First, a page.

Time to Play Tournament

   I now realize how much Gen Con got it right back in ’74 (literally from the start) with Tournament Play, and participants who often didn’t know each other. Because, let’s face it: time wasted is one of the main afflictions – if not the main affliction – in tabletop RPGs; and why, I ask, do players waste time? Two reasons:

   Reason #1. Players waste time because they’re in no hurry. If they don’t get to the evil sorcerer’s lair tonight, they’ll get there next month, or in three months, when they play their next game session. There is no deadline: why rush in? Tournament play solves that completely. “Here’s the situation. This is happening, and these goblins over there are digging something up in the crevasse, and that warlock begun his ritual to summon up something nasty... You guys have six hours. It starts now. What do you want to do?”

   Reason #2. Players waste time because they all know each other. They’ve all been friends since ’84 or so. They are glad to see each other. They’re fired up. They brought wine. They’re thirsty. They start talking about Windows 8. Then they talk about Cuba and going south in January. Then someone says the word “Linux”, and that’s another hour vanishing... Tournament play solves that, too. The players sit down, introduce themselves, let the DM have a look at their character record sheets, and start gaming almost immediately.

   It’s still very cool to play with your old gaming buddies, though. Sometimes I’ll put someone new in the lineup – one of my cousins, or a coworker – but at its core, it stays mostly my old friends. I couldn’t really solve that time wasting aspect of the game, so I’ve decided to definitely solve the other: I now give each scenario a time limit. Forget long mods like Tsojcanth. Now it’s mini-games, playable in under 8 hours. A beginning, a middle, and an end – all in the same game session. If it’s a dungeon crawl, there’s gonna be less than 10 rooms to explore, and only between 3 and 5 fight scenes. Still, if they don’t have enough time to “finish” the dungeon, that’s that, and it’s just too bad.

   November 29, I ran my second game of AD&D in 28 years. I talked about the first session in a previous post, and the results were dismal. Now, there’s improvement. But there is room for further improvement – as always.

   After years and years of multisession adventures, it’s hard to pick up the pace. We were accustomed to extensive analysis and brainstorming; we even invented a new word for it: metagaming. This is when players are out of character, discussing the difficulties / challenges / technical aspects of a particular scenario. It’s annoying sometimes, because real medieval warriors wouldn’t think that much, but that’s the world we live in: what can you expect when every one of your friends is a network programmer or a teacher? If you hate the OOC shit, just get yourself a bunch of actor friends – theater majors, that kind of people. They will really play the Elf or the wizard or the monk. Meanwhile, work with what you have, and what you have is metagaming, which we also called tobyism, because of Tobias who really did it a lot.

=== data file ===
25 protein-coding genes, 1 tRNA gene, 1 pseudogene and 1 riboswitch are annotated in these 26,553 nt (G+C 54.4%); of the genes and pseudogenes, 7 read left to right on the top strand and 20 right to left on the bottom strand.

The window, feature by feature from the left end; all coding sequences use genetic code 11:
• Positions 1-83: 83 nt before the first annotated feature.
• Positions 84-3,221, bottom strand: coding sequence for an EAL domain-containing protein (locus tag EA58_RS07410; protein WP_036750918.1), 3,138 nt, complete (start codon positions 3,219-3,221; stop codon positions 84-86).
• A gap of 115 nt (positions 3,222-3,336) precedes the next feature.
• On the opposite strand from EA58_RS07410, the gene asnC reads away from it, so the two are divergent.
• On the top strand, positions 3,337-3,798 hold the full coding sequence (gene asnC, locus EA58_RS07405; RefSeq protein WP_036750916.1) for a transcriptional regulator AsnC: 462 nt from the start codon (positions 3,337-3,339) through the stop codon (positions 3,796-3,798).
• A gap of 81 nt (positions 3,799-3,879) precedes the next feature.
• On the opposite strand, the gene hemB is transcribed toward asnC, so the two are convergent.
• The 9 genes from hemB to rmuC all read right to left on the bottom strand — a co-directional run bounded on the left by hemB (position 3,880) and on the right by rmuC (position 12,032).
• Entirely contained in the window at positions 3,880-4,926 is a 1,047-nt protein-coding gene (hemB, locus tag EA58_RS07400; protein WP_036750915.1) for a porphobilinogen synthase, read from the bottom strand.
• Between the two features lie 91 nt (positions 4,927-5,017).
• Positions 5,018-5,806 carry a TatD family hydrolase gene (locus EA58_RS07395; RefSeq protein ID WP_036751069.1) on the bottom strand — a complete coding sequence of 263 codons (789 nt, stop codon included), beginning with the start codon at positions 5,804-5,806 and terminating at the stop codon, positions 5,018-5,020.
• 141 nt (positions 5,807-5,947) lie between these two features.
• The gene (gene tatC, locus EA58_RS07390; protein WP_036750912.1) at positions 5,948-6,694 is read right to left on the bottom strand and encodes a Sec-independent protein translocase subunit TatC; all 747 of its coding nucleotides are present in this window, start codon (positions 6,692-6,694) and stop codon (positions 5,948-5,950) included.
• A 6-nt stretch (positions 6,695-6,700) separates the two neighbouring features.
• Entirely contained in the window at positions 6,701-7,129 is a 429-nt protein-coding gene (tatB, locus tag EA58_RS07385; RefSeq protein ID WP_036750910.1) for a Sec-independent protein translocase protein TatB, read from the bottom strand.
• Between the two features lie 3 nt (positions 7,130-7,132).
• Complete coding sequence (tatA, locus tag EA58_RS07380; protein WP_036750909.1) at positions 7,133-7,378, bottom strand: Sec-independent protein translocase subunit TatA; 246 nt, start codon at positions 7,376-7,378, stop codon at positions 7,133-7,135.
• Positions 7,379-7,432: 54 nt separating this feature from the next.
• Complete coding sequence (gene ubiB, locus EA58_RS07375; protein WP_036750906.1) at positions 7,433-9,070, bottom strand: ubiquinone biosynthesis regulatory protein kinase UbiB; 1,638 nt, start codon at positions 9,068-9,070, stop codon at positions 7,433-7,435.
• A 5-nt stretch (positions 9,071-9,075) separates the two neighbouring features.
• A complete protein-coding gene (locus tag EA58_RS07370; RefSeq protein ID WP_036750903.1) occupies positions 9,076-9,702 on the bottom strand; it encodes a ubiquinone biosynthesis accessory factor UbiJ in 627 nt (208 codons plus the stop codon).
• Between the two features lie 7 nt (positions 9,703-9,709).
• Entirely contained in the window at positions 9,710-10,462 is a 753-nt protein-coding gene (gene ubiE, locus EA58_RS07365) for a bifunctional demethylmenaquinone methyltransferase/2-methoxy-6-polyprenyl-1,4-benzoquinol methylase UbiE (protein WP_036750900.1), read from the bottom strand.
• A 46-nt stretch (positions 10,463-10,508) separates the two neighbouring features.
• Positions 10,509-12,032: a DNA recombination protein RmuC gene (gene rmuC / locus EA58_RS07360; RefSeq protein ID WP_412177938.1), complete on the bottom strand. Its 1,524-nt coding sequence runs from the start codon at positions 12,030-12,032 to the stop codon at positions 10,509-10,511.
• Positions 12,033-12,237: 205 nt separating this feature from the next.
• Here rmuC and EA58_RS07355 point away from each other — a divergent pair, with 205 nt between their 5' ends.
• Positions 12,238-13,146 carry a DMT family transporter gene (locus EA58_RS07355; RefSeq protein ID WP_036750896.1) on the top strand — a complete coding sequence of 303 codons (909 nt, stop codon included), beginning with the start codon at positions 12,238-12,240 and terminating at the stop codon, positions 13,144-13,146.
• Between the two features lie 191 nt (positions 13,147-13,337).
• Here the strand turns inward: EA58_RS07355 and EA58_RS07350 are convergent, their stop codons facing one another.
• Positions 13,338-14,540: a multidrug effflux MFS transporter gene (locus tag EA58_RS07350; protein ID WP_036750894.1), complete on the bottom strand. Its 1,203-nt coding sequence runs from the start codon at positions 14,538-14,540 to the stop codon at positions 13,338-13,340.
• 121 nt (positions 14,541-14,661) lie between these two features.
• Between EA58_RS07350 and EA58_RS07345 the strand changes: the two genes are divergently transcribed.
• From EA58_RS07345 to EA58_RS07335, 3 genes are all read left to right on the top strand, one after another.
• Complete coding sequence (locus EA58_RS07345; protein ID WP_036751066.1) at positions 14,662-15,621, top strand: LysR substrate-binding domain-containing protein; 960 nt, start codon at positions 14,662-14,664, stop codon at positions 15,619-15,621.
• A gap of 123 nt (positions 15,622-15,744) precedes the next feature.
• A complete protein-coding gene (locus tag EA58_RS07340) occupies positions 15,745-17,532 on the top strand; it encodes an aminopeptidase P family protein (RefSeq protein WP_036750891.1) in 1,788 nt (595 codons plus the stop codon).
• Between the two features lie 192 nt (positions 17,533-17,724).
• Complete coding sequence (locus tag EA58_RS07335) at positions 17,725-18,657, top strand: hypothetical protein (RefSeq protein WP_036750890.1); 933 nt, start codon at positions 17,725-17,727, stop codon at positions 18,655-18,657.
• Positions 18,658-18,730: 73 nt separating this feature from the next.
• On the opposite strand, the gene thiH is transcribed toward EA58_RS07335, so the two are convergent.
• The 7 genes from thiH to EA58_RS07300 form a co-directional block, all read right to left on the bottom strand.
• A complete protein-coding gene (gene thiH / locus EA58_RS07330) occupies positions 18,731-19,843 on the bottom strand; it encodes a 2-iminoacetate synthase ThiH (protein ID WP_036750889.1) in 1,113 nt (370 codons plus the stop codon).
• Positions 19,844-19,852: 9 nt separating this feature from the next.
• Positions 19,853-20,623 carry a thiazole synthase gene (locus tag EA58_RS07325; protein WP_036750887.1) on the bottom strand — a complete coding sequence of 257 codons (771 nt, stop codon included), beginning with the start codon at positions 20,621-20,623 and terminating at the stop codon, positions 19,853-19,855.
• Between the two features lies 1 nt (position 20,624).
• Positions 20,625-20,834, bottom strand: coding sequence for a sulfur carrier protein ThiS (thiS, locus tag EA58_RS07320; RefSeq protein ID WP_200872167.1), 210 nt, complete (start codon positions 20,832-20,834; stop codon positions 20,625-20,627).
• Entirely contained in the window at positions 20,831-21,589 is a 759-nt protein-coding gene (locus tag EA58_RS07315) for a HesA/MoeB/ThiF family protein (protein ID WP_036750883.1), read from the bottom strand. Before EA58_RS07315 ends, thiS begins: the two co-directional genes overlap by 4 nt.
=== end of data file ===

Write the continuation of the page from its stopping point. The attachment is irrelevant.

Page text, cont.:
But now that I want to switch us back to good old tournament play – i.e. with a time limit –, the guys need to reacquaint themselves with the forgotten arts of “winging it” and “going in blind” and other brands of instant decision-making. I was asking myself: why do I always cringe, and not them? Because they don’t know the rooms still left to explore, but I do. It gave me an idea...

   What about if I handed the players a complete map of the dungeon right at the beginning, with all the rooms, but no clues regarding monsters or traps? They’d have a visual reference as the game progresses, and they’d be able to see all that’s still unexplored.

   Like I wrote four months ago, it’s a question of identifying the “profitable” part of any sandbox-ish scenario. Where is the good stuff stashed away? In this case, the good stuff waited in three pocket dimensions accessible through a magical stone slab in the mansion’s basement. But THEY DIDN’T GO of course – except for the bard who entered one of these dimensions alone, but am I gonna bust the lich and his five mummies just for one PC? (Huge exaggeration here about the monsters, but you got my whiff.)

   Tournament is definitely the way, but I think there ought to be some visual aid for the players – a sort of “Dungeon Completion Chart”. Nine main rooms, plus a number of corridors and stairwells and possibly traps. We’re already two hours in, and we only cleared two main rooms out of nine. We’re behind schedule, guys!

   I’m sure there is some way to integrate this in the story.

   Tournament is not logical. “Why do we only have six hours to do this?” Well, why not? Dungeon crawls aren’t logical anyway. You go on myth-weavers.com and click “generate dungeon”, but what is this damned dungeon exactly? Who built it, and why? Wanting to go logical in D&D is a slippery slope indeed. Like I used to say: everybody killed Drelnza, and then met in a tavern to swap stories about how they killed her...

   Please check your logic at the door.

   If at least one of your friends is an adept of vaping, and if he brought his e-cigarette (you know he did), then you have access to amazing special effects during your combat scenes, like in this photo: mansion’s on fire and they’re all fighting the evil intruders in a thick cloud of smoke!

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